Impact Analysis for Public Speaking: Timeframe
If you haven’t checked out my original post on impact analysis for public speaking, you can check it out here.
In short, impact analysis is the ability to analyze different impacts in arguments and compare them against each other in order to form reasons for why one impact may outweigh the other. In order to do this, you need to use weighing metrics to determine how we can quantify if an impact outweighs another.
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If you were to step on a scale and weigh 100 pounds, then pounds would be the metric for you to determine how much you weigh. The same concept applies to compare impacts — you need to have metrics that allow you to effectively communicate why your impact is important than another one. This article will be discussing timeframe as one of those weighing metrics.
The timeframe is an important metric because it brings up the element of time when trying to compare impacts against each other.
There are two ways in which you can use timeframe as a weighing metric when evaluating impacts:
1. The time it takes for an impact to happen
When you are comparing impacts, the time it takes for an impact to occur is significant. You may be arguing or presenting an argument to someone and they may bring up a counter-argument. The impact analysis that can be done with the argument and counter-argument can happen along the lines of when each individual impact will happen.
For example, if my impact takes 5 years to happen but your impact takes 5 days to happen, then your impact may outweigh on a timeframe because it will happen sooner. This means the effects of your impacts, no matter what they are, are going to happen quicker than mine which is why your argument is more relevant.
However, the opposite can also be said. If you were arguing about the effects of climate change, your impacts may take much longer to happen vs. someone else’s impacts. However, in this scenario, your impacts would outweigh even if they take longer to occur because of the context of your situation, that being the devastating effects of climate change.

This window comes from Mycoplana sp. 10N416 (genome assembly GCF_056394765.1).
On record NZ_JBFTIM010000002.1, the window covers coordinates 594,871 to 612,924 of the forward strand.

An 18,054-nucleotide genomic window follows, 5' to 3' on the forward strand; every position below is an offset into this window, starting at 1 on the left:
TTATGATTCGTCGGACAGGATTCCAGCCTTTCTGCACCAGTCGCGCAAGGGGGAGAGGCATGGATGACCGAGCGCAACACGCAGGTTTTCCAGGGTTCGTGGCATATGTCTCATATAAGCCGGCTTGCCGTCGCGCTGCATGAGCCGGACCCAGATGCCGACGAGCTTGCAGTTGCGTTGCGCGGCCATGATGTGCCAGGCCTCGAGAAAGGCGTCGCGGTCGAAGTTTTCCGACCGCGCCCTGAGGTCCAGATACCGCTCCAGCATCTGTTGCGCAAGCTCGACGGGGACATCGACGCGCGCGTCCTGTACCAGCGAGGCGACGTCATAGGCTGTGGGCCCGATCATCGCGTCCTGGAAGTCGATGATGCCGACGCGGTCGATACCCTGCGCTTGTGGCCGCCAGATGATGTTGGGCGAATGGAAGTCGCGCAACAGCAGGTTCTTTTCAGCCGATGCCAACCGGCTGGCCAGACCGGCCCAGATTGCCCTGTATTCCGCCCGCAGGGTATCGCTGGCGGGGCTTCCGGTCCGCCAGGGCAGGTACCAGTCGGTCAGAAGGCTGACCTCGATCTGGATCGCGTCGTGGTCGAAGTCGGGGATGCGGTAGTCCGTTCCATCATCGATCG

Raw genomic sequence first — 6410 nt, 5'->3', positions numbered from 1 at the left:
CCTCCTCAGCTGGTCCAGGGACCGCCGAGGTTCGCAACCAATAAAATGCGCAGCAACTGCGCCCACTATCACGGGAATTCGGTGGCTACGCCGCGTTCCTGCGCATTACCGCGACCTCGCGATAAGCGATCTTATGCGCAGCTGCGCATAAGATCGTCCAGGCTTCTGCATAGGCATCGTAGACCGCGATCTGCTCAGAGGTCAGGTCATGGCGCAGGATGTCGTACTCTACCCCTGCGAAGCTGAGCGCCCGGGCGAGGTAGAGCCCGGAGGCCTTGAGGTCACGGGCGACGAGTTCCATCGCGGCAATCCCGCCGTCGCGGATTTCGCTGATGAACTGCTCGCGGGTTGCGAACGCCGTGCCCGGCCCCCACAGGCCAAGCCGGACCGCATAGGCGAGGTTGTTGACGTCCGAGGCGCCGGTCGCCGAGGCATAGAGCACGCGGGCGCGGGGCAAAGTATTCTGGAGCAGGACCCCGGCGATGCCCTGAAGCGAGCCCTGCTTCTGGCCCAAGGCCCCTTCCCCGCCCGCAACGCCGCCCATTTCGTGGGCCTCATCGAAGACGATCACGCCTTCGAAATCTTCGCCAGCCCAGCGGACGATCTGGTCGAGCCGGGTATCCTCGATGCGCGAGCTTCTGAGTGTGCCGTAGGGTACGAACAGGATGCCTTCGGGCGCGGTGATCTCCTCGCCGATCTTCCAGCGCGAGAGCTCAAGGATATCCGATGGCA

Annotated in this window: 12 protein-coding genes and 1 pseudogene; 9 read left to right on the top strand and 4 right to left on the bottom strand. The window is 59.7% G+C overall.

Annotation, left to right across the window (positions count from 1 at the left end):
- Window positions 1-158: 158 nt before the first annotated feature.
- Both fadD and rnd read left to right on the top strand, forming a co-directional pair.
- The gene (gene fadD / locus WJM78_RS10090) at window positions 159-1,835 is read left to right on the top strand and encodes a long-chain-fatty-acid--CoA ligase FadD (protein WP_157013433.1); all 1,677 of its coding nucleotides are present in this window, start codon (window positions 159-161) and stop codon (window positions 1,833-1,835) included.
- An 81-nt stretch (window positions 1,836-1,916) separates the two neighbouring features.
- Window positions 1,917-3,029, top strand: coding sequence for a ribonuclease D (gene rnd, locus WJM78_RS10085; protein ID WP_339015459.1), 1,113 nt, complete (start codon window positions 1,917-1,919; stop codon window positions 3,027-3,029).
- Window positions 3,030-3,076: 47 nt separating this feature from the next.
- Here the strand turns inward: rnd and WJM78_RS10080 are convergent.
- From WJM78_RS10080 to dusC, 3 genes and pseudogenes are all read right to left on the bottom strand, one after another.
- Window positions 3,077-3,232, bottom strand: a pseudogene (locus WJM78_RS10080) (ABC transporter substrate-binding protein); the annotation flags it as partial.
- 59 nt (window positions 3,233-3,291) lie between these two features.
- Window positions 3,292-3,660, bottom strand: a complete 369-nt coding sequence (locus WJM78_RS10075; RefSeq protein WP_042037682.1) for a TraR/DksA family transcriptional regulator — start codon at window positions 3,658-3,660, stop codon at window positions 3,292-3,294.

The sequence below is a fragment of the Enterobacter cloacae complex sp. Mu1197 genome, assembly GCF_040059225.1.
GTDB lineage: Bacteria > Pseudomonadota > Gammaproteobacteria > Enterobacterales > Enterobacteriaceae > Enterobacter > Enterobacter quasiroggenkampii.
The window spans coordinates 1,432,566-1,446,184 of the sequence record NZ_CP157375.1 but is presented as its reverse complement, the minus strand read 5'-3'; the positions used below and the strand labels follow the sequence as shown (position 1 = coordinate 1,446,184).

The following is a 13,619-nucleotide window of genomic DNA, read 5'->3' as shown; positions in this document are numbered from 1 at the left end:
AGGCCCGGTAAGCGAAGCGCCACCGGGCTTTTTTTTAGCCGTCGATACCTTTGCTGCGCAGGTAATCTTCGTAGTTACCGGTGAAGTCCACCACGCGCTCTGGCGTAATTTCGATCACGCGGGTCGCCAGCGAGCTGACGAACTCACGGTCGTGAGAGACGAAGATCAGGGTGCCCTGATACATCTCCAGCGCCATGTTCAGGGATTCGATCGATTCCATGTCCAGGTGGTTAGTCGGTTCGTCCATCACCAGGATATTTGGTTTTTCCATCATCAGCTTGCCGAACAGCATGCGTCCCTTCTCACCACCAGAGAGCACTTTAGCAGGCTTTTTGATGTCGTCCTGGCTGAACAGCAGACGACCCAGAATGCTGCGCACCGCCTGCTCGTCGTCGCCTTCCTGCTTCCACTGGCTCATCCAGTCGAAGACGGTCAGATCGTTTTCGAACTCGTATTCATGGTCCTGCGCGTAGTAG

2. The time an impact actually lasts for
This is another way to compare impacts. In this context, the timeframe would be used to describe how long an impact will occur for vs. the time it takes for the impact to happen.
For example, let’s assume we are weighing between the impacts of poverty and extinction. When extinction happens, it would happen immediately. Everything and everyone would die and the impact would be over. However, when poverty occurs, the impacts of poverty last for generations because people stuck in poverty have a hard time trying to get out of it.
Whether you were giving a public speech or generally comparing the impacts in a conversation, you could analyze how one impact may outweigh another based on how long the impact occurs. Some could argue an impact outweighs because it lasts longer, while others can argue that the impact actually outweighs if it lasts for a less amount of time. Nonetheless, you can present your impact analysis for whatever you are trying to communicate using this weighing metric.
When you are public speaking and trying to present an argument, being able to analyze impacts about whatever you're speaking about in terms of time frame can be significant in trying to convince your audience of your message. It gives the audience context about the time it will take for or how long it will occur for when explaining the impact that you believe is meaningful in your message.
Comparing impacts effectively ultimately comes down to you being able to articulate your metrics of comparison in a way that actually grabs an audience’s attention. Time frame is one of the key metrics you can use when giving a public speech to be able to effectively analyze impacts.
Just make sure you don’t run out of time before your speech ends!
Here is an interactive document I created to help with understanding Weighing Impacts with Timeframe. It goes along with the ending activity that is linked above in the YouTube video. It has a couple of scenarios and then answers listed below on understanding how to answer the scenarios presented. You can download it for free here.